Seema Verma, the original architect of HIP, tried to keep that original HIP program largely intact in what is now called the HIP Plus plan, which is one of three coverage options Hoosiers could choose in HIP 2.0. The major difference is that the total amount of money in each health savings account will rise from $1,100 per year now to $2,500.

I don’t see that as a point of contention for the Obama folks. They don’t like health savings accounts and the high-deductible health plans they’re typically matched with. But they’ve resigned themselves to the concept because it is increasingly the only way health insurers and employers are keeping the costs of their plans down.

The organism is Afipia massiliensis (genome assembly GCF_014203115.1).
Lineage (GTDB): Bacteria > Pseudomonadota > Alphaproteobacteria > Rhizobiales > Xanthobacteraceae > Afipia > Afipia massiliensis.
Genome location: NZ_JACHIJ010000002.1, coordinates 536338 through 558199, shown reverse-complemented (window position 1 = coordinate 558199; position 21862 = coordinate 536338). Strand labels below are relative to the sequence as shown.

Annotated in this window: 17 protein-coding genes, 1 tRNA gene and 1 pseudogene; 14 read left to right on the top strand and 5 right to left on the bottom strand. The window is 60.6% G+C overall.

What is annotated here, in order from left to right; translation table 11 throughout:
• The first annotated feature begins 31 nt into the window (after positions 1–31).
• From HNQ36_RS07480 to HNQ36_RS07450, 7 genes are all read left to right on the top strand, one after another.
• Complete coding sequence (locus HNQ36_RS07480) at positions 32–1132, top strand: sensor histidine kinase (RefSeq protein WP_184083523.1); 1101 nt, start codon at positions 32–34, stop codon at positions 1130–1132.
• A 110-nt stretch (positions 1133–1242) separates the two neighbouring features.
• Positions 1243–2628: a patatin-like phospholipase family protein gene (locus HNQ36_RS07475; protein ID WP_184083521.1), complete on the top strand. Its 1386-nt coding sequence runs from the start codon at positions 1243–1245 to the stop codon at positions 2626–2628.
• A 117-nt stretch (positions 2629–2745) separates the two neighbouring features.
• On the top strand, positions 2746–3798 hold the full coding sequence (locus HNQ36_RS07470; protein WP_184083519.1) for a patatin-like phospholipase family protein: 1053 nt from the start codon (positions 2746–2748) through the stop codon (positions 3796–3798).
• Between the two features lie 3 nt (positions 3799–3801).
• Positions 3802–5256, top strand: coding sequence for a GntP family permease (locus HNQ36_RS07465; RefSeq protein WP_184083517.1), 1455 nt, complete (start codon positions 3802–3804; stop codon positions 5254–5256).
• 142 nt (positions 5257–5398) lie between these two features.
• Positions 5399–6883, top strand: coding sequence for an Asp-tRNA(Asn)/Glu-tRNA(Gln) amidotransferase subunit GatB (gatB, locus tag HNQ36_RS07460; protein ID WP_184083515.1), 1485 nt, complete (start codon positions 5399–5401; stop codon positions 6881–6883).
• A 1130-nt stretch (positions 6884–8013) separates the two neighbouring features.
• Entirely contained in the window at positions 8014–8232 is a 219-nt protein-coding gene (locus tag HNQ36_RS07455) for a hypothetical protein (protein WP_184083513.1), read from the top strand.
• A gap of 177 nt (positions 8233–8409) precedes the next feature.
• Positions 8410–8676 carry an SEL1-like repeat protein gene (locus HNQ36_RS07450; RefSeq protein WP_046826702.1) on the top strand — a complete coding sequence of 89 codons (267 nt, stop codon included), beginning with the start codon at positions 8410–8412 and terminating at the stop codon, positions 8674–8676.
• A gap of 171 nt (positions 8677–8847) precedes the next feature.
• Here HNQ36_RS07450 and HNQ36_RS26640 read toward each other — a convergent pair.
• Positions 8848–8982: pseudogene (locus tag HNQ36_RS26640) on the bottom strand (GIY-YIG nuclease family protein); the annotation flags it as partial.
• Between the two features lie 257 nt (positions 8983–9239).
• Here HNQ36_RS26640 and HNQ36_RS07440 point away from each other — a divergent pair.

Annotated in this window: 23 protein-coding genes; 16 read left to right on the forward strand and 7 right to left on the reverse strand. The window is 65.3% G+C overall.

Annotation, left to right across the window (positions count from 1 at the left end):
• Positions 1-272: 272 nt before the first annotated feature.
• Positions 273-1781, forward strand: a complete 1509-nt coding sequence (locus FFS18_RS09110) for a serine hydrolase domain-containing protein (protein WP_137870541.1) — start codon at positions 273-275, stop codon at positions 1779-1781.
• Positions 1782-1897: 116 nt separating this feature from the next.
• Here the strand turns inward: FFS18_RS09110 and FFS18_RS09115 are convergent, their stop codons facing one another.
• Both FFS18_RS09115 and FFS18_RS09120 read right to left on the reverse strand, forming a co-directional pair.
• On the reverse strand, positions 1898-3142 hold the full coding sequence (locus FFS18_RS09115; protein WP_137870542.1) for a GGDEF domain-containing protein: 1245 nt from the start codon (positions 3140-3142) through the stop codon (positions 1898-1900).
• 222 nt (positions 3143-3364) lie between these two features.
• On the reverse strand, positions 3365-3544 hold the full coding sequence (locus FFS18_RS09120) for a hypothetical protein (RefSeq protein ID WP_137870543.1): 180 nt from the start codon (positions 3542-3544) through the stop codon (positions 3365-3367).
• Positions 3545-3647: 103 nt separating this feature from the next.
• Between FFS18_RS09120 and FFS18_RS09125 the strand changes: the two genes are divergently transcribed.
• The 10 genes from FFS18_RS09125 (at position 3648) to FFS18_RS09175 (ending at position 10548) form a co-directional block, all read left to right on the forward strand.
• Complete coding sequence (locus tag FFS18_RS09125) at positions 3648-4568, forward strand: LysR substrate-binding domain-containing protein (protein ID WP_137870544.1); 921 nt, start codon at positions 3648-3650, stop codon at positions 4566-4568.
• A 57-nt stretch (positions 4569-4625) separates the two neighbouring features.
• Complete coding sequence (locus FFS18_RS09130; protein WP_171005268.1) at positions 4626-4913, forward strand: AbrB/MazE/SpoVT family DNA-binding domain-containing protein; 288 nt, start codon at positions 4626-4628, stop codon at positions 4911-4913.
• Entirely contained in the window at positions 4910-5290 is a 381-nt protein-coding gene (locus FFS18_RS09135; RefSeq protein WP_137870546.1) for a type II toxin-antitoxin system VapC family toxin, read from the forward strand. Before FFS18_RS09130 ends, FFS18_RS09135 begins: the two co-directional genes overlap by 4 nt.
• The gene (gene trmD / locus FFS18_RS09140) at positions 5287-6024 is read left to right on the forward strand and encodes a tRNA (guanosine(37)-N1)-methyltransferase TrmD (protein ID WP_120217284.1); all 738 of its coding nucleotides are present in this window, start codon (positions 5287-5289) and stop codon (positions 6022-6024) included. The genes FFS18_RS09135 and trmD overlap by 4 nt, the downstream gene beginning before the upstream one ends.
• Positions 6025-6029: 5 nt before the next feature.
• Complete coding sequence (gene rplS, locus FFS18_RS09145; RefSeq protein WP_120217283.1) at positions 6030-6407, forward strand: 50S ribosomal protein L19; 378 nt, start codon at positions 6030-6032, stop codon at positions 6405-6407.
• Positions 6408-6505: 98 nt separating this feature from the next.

The differences are likely focused on what HIP 2.0 does with Hoosiers below the poverty line who either don’t or don’t want to make contributions to a health savings accounts.

For those folks HIP 2.0 will require co-pays on medical care. Those co-pays could actually exceed the $36 to $300 per year that HIP Plus participants pay in contributions to their health savings accounts. HIP Plus participants pay nothing for their care after making those payments.

“So across the board there’s cost sharing. There’s nothing like that in Medicaid,” said Verma, who served a as consultant to Gov. Mitch Daniels during the creation of HIP and now is doing the same kind of work for Pence.